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What is a CWT Truck

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  • What is a CWT Truck

    Hello I was looking at some british TO&E and came across something called a 15 cwt truck and I was trying to find out what a cwt truck was and what cwt stood for.

  • #2
    Just Googling UK Military 15 CWT truck I find this in Wikki:

    I
    n 1935, Bedford began the development of a 15 cwt truck for the British War Office. This entered service as the MW in 1939, and 65,995 examples had been built by the end of World War II in 1945. The MW appeared in a bewildering range of roles, as a water tanker, general duties truck, personnel carrier, petrol tanker, wireless truck and Anti-Aircraft gun tractor - among others.
    I would guess that it's either the classification, something with Weight\tons of the load or the vehicle itself.

    I know in the US Military vehicles were often called by a weight classification, i.e. a 2.5 ton Truck, "Duce and a half". Our standard squad carrier in the Engineer's was a 'Five Ton' truck....
    “The time has come,” the Walrus said,
    “To talk of many things:
    Of shoes—and ships—and sealing-wax—
    Of cabbages—and kings—
    And why the sea is boiling hot—
    And whether pigs have wings.”
    ― Lewis Carroll

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    • #3
      This could be your answer:

      http://www.vickersmachinegun.org.uk/transport-15cwt.htm

      The use of the 15-CWT truck stemmed from the increased mobilisation of the army in the 1930s. The bulk of the subject material in this page comes from the 1939 version of the Small Arms Training Vol. I, Pamphlet No. 7. The .303-inch Machine Gun. Part II - Training. It may be worth pointing out that by the 1941 publication of the same manual, the detail on the 15-cwt truck had been replaced by the Universal Carrier (dealt with on a separate page of the site)
      “The time has come,” the Walrus said,
      “To talk of many things:
      Of shoes—and ships—and sealing-wax—
      Of cabbages—and kings—
      And why the sea is boiling hot—
      And whether pigs have wings.”
      ― Lewis Carroll

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      • #4
        15 CWT was the load capacity. Its like calling a truck a "2 ton". It was produced by Morris, and looks like this:


        It was one of the more common (If not the most common) British trucks of WWII.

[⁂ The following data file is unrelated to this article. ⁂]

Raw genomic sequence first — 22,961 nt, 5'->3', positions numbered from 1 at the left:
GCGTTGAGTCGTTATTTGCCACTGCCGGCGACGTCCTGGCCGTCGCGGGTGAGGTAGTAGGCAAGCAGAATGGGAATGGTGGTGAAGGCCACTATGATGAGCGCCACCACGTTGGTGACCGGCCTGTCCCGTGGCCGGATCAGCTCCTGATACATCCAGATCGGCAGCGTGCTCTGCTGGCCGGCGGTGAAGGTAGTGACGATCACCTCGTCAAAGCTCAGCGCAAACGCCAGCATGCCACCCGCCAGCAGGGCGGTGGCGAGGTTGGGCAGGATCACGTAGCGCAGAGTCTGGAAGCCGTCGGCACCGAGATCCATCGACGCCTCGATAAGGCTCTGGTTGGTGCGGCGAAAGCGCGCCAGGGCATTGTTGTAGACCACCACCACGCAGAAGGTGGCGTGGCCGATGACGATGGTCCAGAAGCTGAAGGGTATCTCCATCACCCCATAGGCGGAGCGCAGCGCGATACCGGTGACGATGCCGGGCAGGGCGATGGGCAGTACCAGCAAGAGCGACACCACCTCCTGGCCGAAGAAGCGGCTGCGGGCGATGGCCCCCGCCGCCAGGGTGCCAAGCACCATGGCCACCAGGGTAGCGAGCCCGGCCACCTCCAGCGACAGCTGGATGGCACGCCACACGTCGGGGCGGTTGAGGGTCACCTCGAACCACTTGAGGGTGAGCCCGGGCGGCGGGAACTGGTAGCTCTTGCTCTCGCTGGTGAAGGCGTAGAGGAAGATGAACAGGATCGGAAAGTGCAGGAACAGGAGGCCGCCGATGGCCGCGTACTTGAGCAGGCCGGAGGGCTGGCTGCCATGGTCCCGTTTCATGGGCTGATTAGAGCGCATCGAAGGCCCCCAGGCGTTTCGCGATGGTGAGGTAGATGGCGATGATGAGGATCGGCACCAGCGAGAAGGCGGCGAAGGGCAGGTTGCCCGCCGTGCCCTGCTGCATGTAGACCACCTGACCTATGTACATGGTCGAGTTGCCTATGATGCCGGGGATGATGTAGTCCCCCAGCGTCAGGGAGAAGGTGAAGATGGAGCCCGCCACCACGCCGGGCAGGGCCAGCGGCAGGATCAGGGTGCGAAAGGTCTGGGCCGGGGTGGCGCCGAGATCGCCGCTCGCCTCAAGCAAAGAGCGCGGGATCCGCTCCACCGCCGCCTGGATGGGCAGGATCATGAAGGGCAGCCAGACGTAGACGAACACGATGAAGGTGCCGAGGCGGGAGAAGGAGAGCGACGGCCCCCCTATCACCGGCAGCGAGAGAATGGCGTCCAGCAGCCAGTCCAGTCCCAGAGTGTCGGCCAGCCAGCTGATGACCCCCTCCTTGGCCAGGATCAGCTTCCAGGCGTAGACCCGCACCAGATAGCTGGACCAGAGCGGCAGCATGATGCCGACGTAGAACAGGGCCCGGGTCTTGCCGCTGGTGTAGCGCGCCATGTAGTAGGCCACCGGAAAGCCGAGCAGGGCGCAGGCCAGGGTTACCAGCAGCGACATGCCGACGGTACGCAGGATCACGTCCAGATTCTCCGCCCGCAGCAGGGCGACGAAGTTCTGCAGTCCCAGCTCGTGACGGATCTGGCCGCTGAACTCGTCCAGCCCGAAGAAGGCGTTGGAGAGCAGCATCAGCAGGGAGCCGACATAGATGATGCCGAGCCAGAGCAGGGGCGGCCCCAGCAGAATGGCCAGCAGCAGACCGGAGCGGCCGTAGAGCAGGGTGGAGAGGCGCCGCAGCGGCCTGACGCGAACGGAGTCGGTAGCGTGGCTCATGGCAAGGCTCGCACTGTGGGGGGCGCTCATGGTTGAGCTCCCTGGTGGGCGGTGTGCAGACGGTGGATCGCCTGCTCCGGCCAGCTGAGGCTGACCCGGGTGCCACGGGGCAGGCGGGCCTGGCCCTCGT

Winnie says
        ---------------------------------
        "He fell out of a Gestapo car, over a bridge, and onto a railway line. Then was run over by the Berlin Express.

        It was an Accident."
        Herr Flick.

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        • #5
          I did a quick search last night and didn't find anything.But common sense tells me it means "carrying weight tons" or something similar.
          ALL LIVES SPLATTER!

          BLACK JEEPS MATTER!

          BLACK MOTORCYCLES MATTER!

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          • #6
            cwt means hundredweight c from latin...century. 1 cwt = 112 pounds ... see wikikpedia for further details, therefore 15cwt carries 1680 pounds

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            • #7
              Originally posted by pball View Post
              cwt means hundredweight c from latin...century. 1 cwt = 112 pounds ... see wikikpedia for further details, therefore 15cwt carries 1680 pounds
              Thank you!
              ALL LIVES SPLATTER!

              BLACK JEEPS MATTER!

              BLACK MOTORCYCLES MATTER!

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              • #8
                I've heard it termed counterweight. Doesn't appear to be correct though.
                Life is change. Built models for decades.
                Not sure anyone here actually knows the real me.
                I didn't for a long time either.

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                • #9
                  Originally posted by les Brains View Post
                  I've heard it termed counterweight. Doesn't appear to be correct though.
                  No mate, definately Hundredwright, very useful little truck the old 15!!
                  'By Horse by Tram'.


                  I was in when they needed 'em,not feeded 'em.
                  " Youuu 'Orrible Lot!"

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